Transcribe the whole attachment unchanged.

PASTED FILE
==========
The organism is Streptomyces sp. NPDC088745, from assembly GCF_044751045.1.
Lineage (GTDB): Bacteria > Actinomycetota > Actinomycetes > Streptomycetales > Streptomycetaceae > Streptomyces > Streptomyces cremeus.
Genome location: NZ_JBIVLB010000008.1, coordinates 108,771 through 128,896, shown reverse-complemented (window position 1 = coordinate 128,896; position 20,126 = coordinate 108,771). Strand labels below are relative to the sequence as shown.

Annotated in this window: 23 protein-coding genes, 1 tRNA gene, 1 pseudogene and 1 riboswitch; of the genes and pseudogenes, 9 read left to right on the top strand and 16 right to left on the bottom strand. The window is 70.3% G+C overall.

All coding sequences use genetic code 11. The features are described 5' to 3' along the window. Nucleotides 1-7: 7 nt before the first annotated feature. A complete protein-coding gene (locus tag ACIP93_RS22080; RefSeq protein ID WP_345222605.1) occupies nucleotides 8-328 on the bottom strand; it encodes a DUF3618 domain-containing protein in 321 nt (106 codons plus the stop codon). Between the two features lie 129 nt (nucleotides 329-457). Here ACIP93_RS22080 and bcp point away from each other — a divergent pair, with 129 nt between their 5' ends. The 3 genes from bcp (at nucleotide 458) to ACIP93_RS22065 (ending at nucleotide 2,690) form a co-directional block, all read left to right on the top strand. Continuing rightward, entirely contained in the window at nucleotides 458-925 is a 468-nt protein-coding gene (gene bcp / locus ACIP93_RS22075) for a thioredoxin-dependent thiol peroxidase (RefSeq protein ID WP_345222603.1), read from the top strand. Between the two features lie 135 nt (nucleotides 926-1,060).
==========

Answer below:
The organism is Streptomyces sp. NPDC088745, from assembly GCF_044751045.1.
Lineage (GTDB): Bacteria > Actinomycetota > Actinomycetes > Streptomycetales > Streptomycetaceae > Streptomyces > Streptomyces cremeus.
Genome location: NZ_JBIVLB010000008.1, coordinates 108,771 through 128,896, shown reverse-complemented (window position 1 = coordinate 128,896; position 20,126 = coordinate 108,771). Strand labels below are relative to the sequence as shown.

Annotated in this window: 23 protein-coding genes, 1 tRNA gene, 1 pseudogene and 1 riboswitch; of the genes and pseudogenes, 9 read left to right on the top strand and 16 right to left on the bottom strand. The window is 70.3% G+C overall.

All coding sequences use genetic code 11. The features are described 5' to 3' along the window. Nucleotides 1-7: 7 nt before the first annotated feature. A complete protein-coding gene (locus tag ACIP93_RS22080; RefSeq protein ID WP_345222605.1) occupies nucleotides 8-328 on the bottom strand; it encodes a DUF3618 domain-containing protein in 321 nt (106 codons plus the stop codon). Between the two features lie 129 nt (nucleotides 329-457). Here ACIP93_RS22080 and bcp point away from each other — a divergent pair, with 129 nt between their 5' ends. The 3 genes from bcp (at nucleotide 458) to ACIP93_RS22065 (ending at nucleotide 2,690) form a co-directional block, all read left to right on the top strand. Continuing rightward, entirely contained in the window at nucleotides 458-925 is a 468-nt protein-coding gene (gene bcp / locus ACIP93_RS22075) for a thioredoxin-dependent thiol peroxidase (RefSeq protein ID WP_345222603.1), read from the top strand. Between the two features lie 135 nt (nucleotides 926-1,060).